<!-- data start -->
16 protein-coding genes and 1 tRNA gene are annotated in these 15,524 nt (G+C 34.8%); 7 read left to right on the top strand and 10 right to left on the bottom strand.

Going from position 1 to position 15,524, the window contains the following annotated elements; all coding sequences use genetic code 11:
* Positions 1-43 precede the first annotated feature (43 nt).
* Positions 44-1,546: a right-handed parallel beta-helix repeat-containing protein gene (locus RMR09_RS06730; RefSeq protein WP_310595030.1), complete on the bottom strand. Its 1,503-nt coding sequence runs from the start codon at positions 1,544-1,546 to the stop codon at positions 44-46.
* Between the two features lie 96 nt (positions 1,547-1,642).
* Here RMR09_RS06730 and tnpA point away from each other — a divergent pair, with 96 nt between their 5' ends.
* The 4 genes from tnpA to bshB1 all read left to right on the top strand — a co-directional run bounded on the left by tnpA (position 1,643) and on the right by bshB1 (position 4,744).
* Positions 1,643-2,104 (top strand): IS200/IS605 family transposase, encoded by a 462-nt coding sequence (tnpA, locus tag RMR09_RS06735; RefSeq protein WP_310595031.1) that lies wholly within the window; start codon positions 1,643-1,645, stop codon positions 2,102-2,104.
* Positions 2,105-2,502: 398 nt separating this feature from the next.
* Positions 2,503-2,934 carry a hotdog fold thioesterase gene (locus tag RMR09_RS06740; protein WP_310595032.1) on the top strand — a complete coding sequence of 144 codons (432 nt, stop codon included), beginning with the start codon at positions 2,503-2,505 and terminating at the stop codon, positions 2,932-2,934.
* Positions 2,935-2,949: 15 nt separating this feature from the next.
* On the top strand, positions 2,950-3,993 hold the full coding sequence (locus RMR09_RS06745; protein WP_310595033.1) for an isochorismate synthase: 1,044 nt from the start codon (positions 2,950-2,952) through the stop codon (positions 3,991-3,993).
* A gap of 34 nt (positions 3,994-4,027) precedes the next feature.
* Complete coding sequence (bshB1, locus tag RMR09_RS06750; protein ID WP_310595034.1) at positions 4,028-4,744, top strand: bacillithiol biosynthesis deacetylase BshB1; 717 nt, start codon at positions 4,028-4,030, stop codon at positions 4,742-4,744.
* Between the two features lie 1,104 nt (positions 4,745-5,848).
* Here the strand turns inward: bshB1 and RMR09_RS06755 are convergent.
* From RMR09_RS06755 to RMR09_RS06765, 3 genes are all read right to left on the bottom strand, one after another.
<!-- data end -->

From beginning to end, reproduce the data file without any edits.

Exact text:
16 protein-coding genes and 1 tRNA gene are annotated in these 15,524 nt (G+C 34.8%); 7 read left to right on the top strand and 10 right to left on the bottom strand.

Going from position 1 to position 15,524, the window contains the following annotated elements; all coding sequences use genetic code 11:
* Positions 1-43 precede the first annotated feature (43 nt).
* Positions 44-1,546: a right-handed parallel beta-helix repeat-containing protein gene (locus RMR09_RS06730; RefSeq protein WP_310595030.1), complete on the bottom strand. Its 1,503-nt coding sequence runs from the start codon at positions 1,544-1,546 to the stop codon at positions 44-46.
* Between the two features lie 96 nt (positions 1,547-1,642).
* Here RMR09_RS06730 and tnpA point away from each other — a divergent pair, with 96 nt between their 5' ends.
* The 4 genes from tnpA to bshB1 all read left to right on the top strand — a co-directional run bounded on the left by tnpA (position 1,643) and on the right by bshB1 (position 4,744).
* Positions 1,643-2,104 (top strand): IS200/IS605 family transposase, encoded by a 462-nt coding sequence (tnpA, locus tag RMR09_RS06735; RefSeq protein WP_310595031.1) that lies wholly within the window; start codon positions 1,643-1,645, stop codon positions 2,102-2,104.
* Positions 2,105-2,502: 398 nt separating this feature from the next.
* Positions 2,503-2,934 carry a hotdog fold thioesterase gene (locus tag RMR09_RS06740; protein WP_310595032.1) on the top strand — a complete coding sequence of 144 codons (432 nt, stop codon included), beginning with the start codon at positions 2,503-2,505 and terminating at the stop codon, positions 2,932-2,934.
* Positions 2,935-2,949: 15 nt separating this feature from the next.
* On the top strand, positions 2,950-3,993 hold the full coding sequence (locus RMR09_RS06745; protein WP_310595033.1) for an isochorismate synthase: 1,044 nt from the start codon (positions 2,950-2,952) through the stop codon (positions 3,991-3,993).
* A gap of 34 nt (positions 3,994-4,027) precedes the next feature.
* Complete coding sequence (bshB1, locus tag RMR09_RS06750; protein ID WP_310595034.1) at positions 4,028-4,744, top strand: bacillithiol biosynthesis deacetylase BshB1; 717 nt, start codon at positions 4,028-4,030, stop codon at positions 4,742-4,744.
* Between the two features lie 1,104 nt (positions 4,745-5,848).
* Here the strand turns inward: bshB1 and RMR09_RS06755 are convergent.
* From RMR09_RS06755 to RMR09_RS06765, 3 genes are all read right to left on the bottom strand, one after another.